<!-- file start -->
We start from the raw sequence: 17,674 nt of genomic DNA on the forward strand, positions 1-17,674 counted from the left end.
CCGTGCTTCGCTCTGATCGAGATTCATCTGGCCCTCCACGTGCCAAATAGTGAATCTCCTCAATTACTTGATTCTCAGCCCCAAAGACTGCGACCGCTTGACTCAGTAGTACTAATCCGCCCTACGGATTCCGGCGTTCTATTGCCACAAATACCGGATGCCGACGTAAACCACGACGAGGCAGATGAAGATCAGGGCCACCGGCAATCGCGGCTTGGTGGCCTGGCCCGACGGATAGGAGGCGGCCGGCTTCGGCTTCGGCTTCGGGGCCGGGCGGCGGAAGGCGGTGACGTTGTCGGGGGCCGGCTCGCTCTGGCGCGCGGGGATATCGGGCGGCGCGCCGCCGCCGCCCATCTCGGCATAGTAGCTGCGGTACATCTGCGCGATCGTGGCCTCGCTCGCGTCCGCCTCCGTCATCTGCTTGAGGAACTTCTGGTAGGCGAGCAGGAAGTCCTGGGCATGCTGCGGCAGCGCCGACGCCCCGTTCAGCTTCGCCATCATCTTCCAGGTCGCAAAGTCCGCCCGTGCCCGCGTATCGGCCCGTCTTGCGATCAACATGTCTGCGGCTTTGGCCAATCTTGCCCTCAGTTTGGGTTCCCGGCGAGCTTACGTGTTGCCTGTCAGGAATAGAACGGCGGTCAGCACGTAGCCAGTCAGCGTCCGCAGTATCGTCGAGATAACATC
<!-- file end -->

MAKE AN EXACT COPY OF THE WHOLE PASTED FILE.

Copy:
We start from the raw sequence: 17,674 nt of genomic DNA on the forward strand, positions 1-17,674 counted from the left end.
CCGTGCTTCGCTCTGATCGAGATTCATCTGGCCCTCCACGTGCCAAATAGTGAATCTCCTCAATTACTTGATTCTCAGCCCCAAAGACTGCGACCGCTTGACTCAGTAGTACTAATCCGCCCTACGGATTCCGGCGTTCTATTGCCACAAATACCGGATGCCGACGTAAACCACGACGAGGCAGATGAAGATCAGGGCCACCGGCAATCGCGGCTTGGTGGCCTGGCCCGACGGATAGGAGGCGGCCGGCTTCGGCTTCGGCTTCGGGGCCGGGCGGCGGAAGGCGGTGACGTTGTCGGGGGCCGGCTCGCTCTGGCGCGCGGGGATATCGGGCGGCGCGCCGCCGCCGCCCATCTCGGCATAGTAGCTGCGGTACATCTGCGCGATCGTGGCCTCGCTCGCGTCCGCCTCCGTCATCTGCTTGAGGAACTTCTGGTAGGCGAGCAGGAAGTCCTGGGCATGCTGCGGCAGCGCCGACGCCCCGTTCAGCTTCGCCATCATCTTCCAGGTCGCAAAGTCCGCCCGTGCCCGCGTATCGGCCCGTCTTGCGATCAACATGTCTGCGGCTTTGGCCAATCTTGCCCTCAGTTTGGGTTCCCGGCGAGCTTACGTGTTGCCTGTCAGGAATAGAACGGCGGTCAGCACGTAGCCAGTCAGCGTCCGCAGTATCGTCGAGATAACATC